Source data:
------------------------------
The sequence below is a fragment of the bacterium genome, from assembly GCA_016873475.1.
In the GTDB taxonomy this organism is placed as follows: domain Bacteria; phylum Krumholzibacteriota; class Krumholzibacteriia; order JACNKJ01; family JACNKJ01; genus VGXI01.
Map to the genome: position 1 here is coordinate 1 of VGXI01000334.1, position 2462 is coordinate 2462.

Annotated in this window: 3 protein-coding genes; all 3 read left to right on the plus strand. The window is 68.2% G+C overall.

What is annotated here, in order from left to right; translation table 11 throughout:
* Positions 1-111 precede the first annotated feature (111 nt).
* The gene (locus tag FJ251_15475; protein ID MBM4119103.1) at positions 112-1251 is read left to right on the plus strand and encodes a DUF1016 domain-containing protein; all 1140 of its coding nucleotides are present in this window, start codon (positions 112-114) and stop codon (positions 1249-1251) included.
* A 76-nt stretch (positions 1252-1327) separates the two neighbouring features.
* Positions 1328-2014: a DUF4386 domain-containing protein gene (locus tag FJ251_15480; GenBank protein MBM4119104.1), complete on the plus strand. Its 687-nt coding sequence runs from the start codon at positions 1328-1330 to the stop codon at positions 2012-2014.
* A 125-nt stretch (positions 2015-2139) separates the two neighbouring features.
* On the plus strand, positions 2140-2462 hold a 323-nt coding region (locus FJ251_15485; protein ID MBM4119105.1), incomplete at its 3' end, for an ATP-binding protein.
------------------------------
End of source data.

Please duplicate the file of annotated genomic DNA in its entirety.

The sequence below is a fragment of the bacterium genome, from assembly GCA_016873475.1.
In the GTDB taxonomy this organism is placed as follows: domain Bacteria; phylum Krumholzibacteriota; class Krumholzibacteriia; order JACNKJ01; family JACNKJ01; genus VGXI01.
Map to the genome: position 1 here is coordinate 1 of VGXI01000334.1, position 2462 is coordinate 2462.

Annotated in this window: 3 protein-coding genes; all 3 read left to right on the plus strand. The window is 68.2% G+C overall.

What is annotated here, in order from left to right; translation table 11 throughout:
* Positions 1-111 precede the first annotated feature (111 nt).
* The gene (locus tag FJ251_15475; protein ID MBM4119103.1) at positions 112-1251 is read left to right on the plus strand and encodes a DUF1016 domain-containing protein; all 1140 of its coding nucleotides are present in this window, start codon (positions 112-114) and stop codon (positions 1249-1251) included.
* A 76-nt stretch (positions 1252-1327) separates the two neighbouring features.
* Positions 1328-2014: a DUF4386 domain-containing protein gene (locus tag FJ251_15480; GenBank protein MBM4119104.1), complete on the plus strand. Its 687-nt coding sequence runs from the start codon at positions 1328-1330 to the stop codon at positions 2012-2014.
* A 125-nt stretch (positions 2015-2139) separates the two neighbouring features.
* On the plus strand, positions 2140-2462 hold a 323-nt coding region (locus FJ251_15485; protein ID MBM4119105.1), incomplete at its 3' end, for an ATP-binding protein.